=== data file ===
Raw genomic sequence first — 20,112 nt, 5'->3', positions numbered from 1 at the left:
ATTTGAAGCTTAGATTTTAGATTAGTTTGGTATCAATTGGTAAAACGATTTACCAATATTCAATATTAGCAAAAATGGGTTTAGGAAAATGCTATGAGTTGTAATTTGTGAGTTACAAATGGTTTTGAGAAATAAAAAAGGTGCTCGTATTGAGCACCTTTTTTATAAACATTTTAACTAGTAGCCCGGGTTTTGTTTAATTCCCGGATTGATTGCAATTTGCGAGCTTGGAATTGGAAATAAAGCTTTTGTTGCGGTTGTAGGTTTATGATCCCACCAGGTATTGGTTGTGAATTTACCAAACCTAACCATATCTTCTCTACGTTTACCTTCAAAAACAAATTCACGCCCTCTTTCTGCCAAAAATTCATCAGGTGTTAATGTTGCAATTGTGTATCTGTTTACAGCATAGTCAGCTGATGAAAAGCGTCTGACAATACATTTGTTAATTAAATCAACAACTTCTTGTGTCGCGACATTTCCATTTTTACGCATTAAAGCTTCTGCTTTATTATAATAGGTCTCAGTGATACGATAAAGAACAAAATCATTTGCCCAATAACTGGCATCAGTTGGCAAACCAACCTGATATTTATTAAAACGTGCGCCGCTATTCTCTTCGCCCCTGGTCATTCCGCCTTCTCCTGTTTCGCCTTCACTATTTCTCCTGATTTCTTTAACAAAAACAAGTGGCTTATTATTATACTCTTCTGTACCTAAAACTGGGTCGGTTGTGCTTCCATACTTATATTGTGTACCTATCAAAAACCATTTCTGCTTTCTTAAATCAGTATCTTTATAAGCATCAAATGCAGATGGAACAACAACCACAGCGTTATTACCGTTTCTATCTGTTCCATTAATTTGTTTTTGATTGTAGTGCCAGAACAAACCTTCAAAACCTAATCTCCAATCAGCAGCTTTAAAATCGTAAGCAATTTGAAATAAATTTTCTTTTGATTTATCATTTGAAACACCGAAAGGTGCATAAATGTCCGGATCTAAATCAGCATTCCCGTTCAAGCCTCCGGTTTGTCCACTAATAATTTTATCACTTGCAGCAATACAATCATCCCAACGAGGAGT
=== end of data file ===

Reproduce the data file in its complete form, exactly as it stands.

Raw genomic sequence first — 20,112 nt, 5'->3', positions numbered from 1 at the left:
ATTTGAAGCTTAGATTTTAGATTAGTTTGGTATCAATTGGTAAAACGATTTACCAATATTCAATATTAGCAAAAATGGGTTTAGGAAAATGCTATGAGTTGTAATTTGTGAGTTACAAATGGTTTTGAGAAATAAAAAAGGTGCTCGTATTGAGCACCTTTTTTATAAACATTTTAACTAGTAGCCCGGGTTTTGTTTAATTCCCGGATTGATTGCAATTTGCGAGCTTGGAATTGGAAATAAAGCTTTTGTTGCGGTTGTAGGTTTATGATCCCACCAGGTATTGGTTGTGAATTTACCAAACCTAACCATATCTTCTCTACGTTTACCTTCAAAAACAAATTCACGCCCTCTTTCTGCCAAAAATTCATCAGGTGTTAATGTTGCAATTGTGTATCTGTTTACAGCATAGTCAGCTGATGAAAAGCGTCTGACAATACATTTGTTAATTAAATCAACAACTTCTTGTGTCGCGACATTTCCATTTTTACGCATTAAAGCTTCTGCTTTATTATAATAGGTCTCAGTGATACGATAAAGAACAAAATCATTTGCCCAATAACTGGCATCAGTTGGCAAACCAACCTGATATTTATTAAAACGTGCGCCGCTATTCTCTTCGCCCCTGGTCATTCCGCCTTCTCCTGTTTCGCCTTCACTATTTCTCCTGATTTCTTTAACAAAAACAAGTGGCTTATTATTATACTCTTCTGTACCTAAAACTGGGTCGGTTGTGCTTCCATACTTATATTGTGTACCTATCAAAAACCATTTCTGCTTTCTTAAATCAGTATCTTTATAAGCATCAAATGCAGATGGAACAACAACCACAGCGTTATTACCGTTTCTATCTGTTCCATTAATTTGTTTTTGATTGTAGTGCCAGAACAAACCTTCAAAACCTAATCTCCAATCAGCAGCTTTAAAATCGTAAGCAATTTGAAATAAATTTTCTTTTGATTTATCATTTGAAACACCGAAAGGTGCATAAATGTCCGGATCTAAATCAGCATTCCCGTTCAAGCCTCCGGTTTGTCCACTAATAATTTTATCACTTGCAGCAATACAATCATCCCAACGAGGAGT